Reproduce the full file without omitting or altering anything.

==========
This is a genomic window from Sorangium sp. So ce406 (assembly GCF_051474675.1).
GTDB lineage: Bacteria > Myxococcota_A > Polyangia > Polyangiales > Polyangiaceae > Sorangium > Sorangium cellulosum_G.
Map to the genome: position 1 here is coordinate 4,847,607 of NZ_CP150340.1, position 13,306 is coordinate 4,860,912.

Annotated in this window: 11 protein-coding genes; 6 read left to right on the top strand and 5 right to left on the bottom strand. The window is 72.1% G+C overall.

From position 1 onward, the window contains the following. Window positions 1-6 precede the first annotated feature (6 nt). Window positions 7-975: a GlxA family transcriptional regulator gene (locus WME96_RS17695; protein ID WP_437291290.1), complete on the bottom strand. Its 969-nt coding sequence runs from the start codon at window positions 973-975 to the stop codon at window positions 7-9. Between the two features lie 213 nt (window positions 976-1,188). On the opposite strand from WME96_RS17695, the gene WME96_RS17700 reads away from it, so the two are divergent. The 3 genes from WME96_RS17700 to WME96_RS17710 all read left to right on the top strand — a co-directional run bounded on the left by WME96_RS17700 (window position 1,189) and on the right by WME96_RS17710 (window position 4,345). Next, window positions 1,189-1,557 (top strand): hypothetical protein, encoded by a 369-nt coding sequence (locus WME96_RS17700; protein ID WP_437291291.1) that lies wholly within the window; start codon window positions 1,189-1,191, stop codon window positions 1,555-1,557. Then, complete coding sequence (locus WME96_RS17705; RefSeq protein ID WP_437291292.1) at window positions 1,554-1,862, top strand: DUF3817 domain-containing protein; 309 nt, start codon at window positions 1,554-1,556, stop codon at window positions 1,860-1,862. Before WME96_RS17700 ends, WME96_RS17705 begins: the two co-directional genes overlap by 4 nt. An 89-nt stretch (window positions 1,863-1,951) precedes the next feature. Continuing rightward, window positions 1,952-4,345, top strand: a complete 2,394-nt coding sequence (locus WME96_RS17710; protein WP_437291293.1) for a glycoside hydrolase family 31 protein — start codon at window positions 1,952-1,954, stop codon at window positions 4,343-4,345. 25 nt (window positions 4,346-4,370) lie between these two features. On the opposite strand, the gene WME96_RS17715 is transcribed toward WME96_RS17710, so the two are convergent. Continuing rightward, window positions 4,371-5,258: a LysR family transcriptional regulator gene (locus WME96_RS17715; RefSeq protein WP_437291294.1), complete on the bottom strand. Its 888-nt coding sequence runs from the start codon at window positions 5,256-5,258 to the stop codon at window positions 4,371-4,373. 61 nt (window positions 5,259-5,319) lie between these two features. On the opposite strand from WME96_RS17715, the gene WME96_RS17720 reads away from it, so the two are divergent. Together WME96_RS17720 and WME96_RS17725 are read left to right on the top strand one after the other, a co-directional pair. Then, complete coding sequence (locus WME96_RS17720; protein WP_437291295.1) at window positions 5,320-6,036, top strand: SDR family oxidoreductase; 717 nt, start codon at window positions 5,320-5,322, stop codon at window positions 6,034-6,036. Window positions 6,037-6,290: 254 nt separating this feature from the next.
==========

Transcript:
This is a genomic window from Sorangium sp. So ce406 (assembly GCF_051474675.1).
GTDB lineage: Bacteria > Myxococcota_A > Polyangia > Polyangiales > Polyangiaceae > Sorangium > Sorangium cellulosum_G.
Map to the genome: position 1 here is coordinate 4,847,607 of NZ_CP150340.1, position 13,306 is coordinate 4,860,912.

Annotated in this window: 11 protein-coding genes; 6 read left to right on the top strand and 5 right to left on the bottom strand. The window is 72.1% G+C overall.

From position 1 onward, the window contains the following. Window positions 1-6 precede the first annotated feature (6 nt). Window positions 7-975: a GlxA family transcriptional regulator gene (locus WME96_RS17695; protein ID WP_437291290.1), complete on the bottom strand. Its 969-nt coding sequence runs from the start codon at window positions 973-975 to the stop codon at window positions 7-9. Between the two features lie 213 nt (window positions 976-1,188). On the opposite strand from WME96_RS17695, the gene WME96_RS17700 reads away from it, so the two are divergent. The 3 genes from WME96_RS17700 to WME96_RS17710 all read left to right on the top strand — a co-directional run bounded on the left by WME96_RS17700 (window position 1,189) and on the right by WME96_RS17710 (window position 4,345). Next, window positions 1,189-1,557 (top strand): hypothetical protein, encoded by a 369-nt coding sequence (locus WME96_RS17700; protein ID WP_437291291.1) that lies wholly within the window; start codon window positions 1,189-1,191, stop codon window positions 1,555-1,557. Then, complete coding sequence (locus WME96_RS17705; RefSeq protein ID WP_437291292.1) at window positions 1,554-1,862, top strand: DUF3817 domain-containing protein; 309 nt, start codon at window positions 1,554-1,556, stop codon at window positions 1,860-1,862. Before WME96_RS17700 ends, WME96_RS17705 begins: the two co-directional genes overlap by 4 nt. An 89-nt stretch (window positions 1,863-1,951) precedes the next feature. Continuing rightward, window positions 1,952-4,345, top strand: a complete 2,394-nt coding sequence (locus WME96_RS17710; protein WP_437291293.1) for a glycoside hydrolase family 31 protein — start codon at window positions 1,952-1,954, stop codon at window positions 4,343-4,345. 25 nt (window positions 4,346-4,370) lie between these two features. On the opposite strand, the gene WME96_RS17715 is transcribed toward WME96_RS17710, so the two are convergent. Continuing rightward, window positions 4,371-5,258: a LysR family transcriptional regulator gene (locus WME96_RS17715; RefSeq protein WP_437291294.1), complete on the bottom strand. Its 888-nt coding sequence runs from the start codon at window positions 5,256-5,258 to the stop codon at window positions 4,371-4,373. 61 nt (window positions 5,259-5,319) lie between these two features. On the opposite strand from WME96_RS17715, the gene WME96_RS17720 reads away from it, so the two are divergent. Together WME96_RS17720 and WME96_RS17725 are read left to right on the top strand one after the other, a co-directional pair. Then, complete coding sequence (locus WME96_RS17720; protein WP_437291295.1) at window positions 5,320-6,036, top strand: SDR family oxidoreductase; 717 nt, start codon at window positions 5,320-5,322, stop codon at window positions 6,034-6,036. Window positions 6,037-6,290: 254 nt separating this feature from the next.